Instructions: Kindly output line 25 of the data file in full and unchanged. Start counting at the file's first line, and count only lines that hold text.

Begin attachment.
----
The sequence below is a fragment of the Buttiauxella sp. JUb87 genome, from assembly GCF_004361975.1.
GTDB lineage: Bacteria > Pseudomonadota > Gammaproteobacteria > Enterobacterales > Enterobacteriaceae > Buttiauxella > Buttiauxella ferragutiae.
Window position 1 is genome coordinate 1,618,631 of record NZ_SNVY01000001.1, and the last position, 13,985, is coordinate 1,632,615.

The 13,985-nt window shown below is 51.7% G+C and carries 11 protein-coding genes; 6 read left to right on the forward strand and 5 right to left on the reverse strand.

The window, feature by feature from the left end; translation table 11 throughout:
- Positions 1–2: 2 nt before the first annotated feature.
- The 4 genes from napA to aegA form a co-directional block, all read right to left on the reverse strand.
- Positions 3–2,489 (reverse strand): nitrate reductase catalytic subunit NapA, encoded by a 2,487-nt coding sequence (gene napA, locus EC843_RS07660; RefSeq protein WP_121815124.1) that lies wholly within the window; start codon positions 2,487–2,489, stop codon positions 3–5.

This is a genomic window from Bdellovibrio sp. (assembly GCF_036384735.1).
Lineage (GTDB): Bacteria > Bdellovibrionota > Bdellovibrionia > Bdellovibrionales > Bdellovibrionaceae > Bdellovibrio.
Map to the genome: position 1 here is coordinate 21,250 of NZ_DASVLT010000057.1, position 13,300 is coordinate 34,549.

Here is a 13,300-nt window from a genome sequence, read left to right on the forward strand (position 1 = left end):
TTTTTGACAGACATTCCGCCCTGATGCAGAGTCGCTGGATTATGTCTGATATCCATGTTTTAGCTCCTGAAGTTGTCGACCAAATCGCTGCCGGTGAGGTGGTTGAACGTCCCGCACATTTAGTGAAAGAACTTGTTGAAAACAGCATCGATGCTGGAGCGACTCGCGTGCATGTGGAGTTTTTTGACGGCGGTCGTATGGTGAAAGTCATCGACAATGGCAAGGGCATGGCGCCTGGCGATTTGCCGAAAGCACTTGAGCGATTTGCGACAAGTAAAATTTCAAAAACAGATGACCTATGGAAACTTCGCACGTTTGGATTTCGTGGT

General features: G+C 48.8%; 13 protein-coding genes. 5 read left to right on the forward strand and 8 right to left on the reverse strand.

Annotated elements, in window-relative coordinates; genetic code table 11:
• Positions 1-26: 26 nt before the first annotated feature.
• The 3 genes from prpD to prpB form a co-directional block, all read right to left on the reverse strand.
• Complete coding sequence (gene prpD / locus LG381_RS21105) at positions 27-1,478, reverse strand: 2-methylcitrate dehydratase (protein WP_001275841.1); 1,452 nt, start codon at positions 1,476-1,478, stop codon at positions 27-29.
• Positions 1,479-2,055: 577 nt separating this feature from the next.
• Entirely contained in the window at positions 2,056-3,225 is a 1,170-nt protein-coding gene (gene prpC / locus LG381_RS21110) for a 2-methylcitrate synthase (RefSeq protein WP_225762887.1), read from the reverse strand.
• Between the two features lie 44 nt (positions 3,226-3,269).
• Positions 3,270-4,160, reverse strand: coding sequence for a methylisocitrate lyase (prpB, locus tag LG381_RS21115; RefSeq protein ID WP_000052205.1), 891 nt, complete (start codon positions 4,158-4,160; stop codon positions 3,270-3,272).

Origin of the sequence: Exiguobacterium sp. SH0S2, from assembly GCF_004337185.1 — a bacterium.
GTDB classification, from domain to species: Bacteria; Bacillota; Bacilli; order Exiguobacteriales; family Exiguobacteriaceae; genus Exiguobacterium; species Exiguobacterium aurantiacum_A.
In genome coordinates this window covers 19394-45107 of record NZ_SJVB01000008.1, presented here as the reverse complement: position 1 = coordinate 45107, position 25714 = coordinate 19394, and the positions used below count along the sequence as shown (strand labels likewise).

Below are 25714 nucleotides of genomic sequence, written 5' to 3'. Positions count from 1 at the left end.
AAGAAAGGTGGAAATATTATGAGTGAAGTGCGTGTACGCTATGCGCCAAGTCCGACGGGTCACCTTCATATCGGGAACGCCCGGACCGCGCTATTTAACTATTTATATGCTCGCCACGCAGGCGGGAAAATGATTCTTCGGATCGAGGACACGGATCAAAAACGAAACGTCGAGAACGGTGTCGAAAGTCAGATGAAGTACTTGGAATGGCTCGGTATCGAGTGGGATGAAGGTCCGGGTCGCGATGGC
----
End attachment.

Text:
In genome coordinates this window covers 19394-45107 of record NZ_SJVB01000008.1, presented here as the reverse complement: position 1 = coordinate 45107, position 25714 = coordinate 19394, and the positions used below count along the sequence as shown (strand labels likewise).